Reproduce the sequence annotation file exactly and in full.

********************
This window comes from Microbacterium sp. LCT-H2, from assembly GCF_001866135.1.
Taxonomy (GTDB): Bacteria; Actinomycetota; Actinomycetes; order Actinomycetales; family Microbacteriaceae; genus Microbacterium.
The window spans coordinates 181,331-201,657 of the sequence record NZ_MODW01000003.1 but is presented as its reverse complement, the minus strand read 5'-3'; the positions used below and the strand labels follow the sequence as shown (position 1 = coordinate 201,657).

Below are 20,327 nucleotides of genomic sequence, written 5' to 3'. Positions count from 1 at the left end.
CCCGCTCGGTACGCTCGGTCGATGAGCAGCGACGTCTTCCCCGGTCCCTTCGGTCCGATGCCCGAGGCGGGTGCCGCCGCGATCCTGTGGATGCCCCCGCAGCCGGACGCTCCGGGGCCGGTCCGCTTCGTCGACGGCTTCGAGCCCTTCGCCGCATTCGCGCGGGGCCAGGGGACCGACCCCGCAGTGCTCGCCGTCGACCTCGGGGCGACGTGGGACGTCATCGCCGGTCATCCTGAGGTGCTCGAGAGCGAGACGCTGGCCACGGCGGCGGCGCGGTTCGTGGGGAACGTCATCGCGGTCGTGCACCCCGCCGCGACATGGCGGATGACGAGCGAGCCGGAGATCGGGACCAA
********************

This window comes from Microbacterium sp. LCT-H2, from assembly GCF_001866135.1.
Taxonomy (GTDB): Bacteria; Actinomycetota; Actinomycetes; order Actinomycetales; family Microbacteriaceae; genus Microbacterium.
The window spans coordinates 181,331-201,657 of the sequence record NZ_MODW01000003.1 but is presented as its reverse complement, the minus strand read 5'-3'; the positions used below and the strand labels follow the sequence as shown (position 1 = coordinate 201,657).

Below are 20,327 nucleotides of genomic sequence, written 5' to 3'. Positions count from 1 at the left end.
CCCGCTCGGTACGCTCGGTCGATGAGCAGCGACGTCTTCCCCGGTCCCTTCGGTCCGATGCCCGAGGCGGGTGCCGCCGCGATCCTGTGGATGCCCCCGCAGCCGGACGCTCCGGGGCCGGTCCGCTTCGTCGACGGCTTCGAGCCCTTCGCCGCATTCGCGCGGGGCCAGGGGACCGACCCCGCAGTGCTCGCCGTCGACCTCGGGGCGACGTGGGACGTCATCGCCGGTCATCCTGAGGTGCTCGAGAGCGAGACGCTGGCCACGGCGGCGGCGCGGTTCGTGGGGAACGTCATCGCGGTCGTGCACCCCGCCGCGACATGGCGGATGACGAGCGAGCCGGAGATCGGGACCAA